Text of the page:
The Divine Ballerina
Updated: Jan 15
di-vine (di-vin) 1. Relating to, emanating from, or being the expression of God
As worship dancers we must be careful to continually draw near to the Healer of our soul so that our dance might be more and more a reflection of His healing work in our lives. This takes a continual and deliberate act of humbling ourselves before God daily and asking that He might completely make us whole in Him. It is settling on not just the salvation of we have in Christ, but also chasing after the joy of an intimate walk with Him. When living in His presence we are being continually healed.
A life that does not daily submit itself to the healing work of God is inclined to turn worship dance into mere performance. Her dance is only ever a limp. The applause and affirmation from others soothes her soul, but she never experiences the Healer of her heart. She never matures into a divine ballerina, one whose dance “emanating from God” as an expression of His life allowed to dance and live through her. Her dance carries only a faint fragrance of Christ, but its perfume never fills the sanctuary.
The other day I saw a bird by the side of the curb with its left wing broken. I immediately walked over to it to see what help I could be. It was flapping its good wing in an attempt to fly but all it accomplished was to twist, tumble, and turn on the pavement. Overhead in the trees was the constant cawing of three crows waiting for this helpless pigeon to die so that they could feed off its flesh. It was trembling with fear as I bent down to take a closer look. My heart went out to it as I sensed how alone and afraid it felt with the uncompassionate, noisy crows in the trees waiting to devour it, me towering above , hard payment below and not able to fly away.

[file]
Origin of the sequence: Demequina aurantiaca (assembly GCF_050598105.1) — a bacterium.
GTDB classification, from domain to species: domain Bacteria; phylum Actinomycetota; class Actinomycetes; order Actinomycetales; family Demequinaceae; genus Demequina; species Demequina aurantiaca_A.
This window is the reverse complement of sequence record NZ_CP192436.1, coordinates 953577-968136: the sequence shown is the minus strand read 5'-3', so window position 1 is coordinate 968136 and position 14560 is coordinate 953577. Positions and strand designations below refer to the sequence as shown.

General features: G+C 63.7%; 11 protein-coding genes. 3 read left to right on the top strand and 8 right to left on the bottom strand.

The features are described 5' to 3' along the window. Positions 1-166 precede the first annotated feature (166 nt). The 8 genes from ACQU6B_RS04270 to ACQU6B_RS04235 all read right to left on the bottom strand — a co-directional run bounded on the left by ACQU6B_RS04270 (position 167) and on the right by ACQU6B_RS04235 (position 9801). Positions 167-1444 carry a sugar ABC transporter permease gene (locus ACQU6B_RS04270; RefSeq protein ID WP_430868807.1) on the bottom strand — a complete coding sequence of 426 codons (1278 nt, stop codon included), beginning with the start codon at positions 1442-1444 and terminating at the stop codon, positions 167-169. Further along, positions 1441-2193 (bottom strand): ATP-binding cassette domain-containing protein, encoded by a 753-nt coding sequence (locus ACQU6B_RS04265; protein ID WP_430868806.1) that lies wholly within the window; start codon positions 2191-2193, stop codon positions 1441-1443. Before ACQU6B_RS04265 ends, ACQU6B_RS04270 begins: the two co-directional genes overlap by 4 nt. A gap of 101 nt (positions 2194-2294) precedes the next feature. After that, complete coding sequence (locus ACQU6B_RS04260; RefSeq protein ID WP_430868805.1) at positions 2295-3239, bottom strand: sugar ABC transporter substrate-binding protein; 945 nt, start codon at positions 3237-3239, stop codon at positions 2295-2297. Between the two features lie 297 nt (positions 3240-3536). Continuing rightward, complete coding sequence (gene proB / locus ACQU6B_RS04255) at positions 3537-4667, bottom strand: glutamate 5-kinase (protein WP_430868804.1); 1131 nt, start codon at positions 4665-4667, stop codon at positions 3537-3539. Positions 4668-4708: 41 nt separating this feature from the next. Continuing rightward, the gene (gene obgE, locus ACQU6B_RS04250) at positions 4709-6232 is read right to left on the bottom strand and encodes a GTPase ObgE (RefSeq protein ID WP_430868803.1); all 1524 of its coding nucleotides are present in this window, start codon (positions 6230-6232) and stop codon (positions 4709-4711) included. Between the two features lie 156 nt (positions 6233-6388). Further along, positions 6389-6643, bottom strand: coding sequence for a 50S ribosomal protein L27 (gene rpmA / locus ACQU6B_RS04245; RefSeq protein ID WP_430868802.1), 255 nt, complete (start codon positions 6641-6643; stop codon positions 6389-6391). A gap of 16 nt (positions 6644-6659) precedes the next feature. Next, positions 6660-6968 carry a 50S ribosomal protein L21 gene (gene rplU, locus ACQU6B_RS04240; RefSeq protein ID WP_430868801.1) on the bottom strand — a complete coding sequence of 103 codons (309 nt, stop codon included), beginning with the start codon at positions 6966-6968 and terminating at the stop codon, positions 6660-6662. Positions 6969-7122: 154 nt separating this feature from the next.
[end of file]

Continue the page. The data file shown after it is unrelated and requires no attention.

I seemed to be its only hope left as this broken bird began to flap its good wing in an attempt to move closer to me. Twisting and turning, its head being ground into the pavement, it eventually found its way into my waiting hands. I felt a great tenderness well up in my heart as the pigeon allowed me to encompass its warm, fragile and broken body with my hands. I lifted it up from the hard ground, offering it a hope of protection from the crows above? Immediately it stopped trembling.
As I gently carried it home the crows followed me in the trees above the whole way cawing with anger that there “helpless victim” had been rescued. It rested it head upon one finger of my hand, its eyes looking up at me as if asking, “Can I trust you?”. I filled a box with evergreen boughs and laid it as lovingly upon this safe place as a mother would lay her young child upon a downy bed and then delivered it the the care of a veterinary later that day.
We are all, to various degrees, like the bird I discovered that day, broken in one way or another, whether of our own doing or by someone else. If we are to fly and be powerfully used in bringing forth the kingdom of God through worship dance, we must daily tumble and twist ourselves deeper and deeper into the loving hands of the Healer. If we remain, even a inch from Him, we lay ourselves open and unprotected before the crows.
God is alive with compassion for you. He will never be at rest until He brings you to that place of wholeness He has for you in Christ. All day long He carries you in His heart, wanting to prepare you to fly higher in Him than you had ever dreamed of. He has a plan and a destiny for you that goes far beyond how you see your gift of dance being used in worship. I shall never forget how the pigeon laid its head upon my hand as I carried it home. May it be said of you, “Who is this coming up from the desert, leaning on her lover?” (Song of Songs 8:5).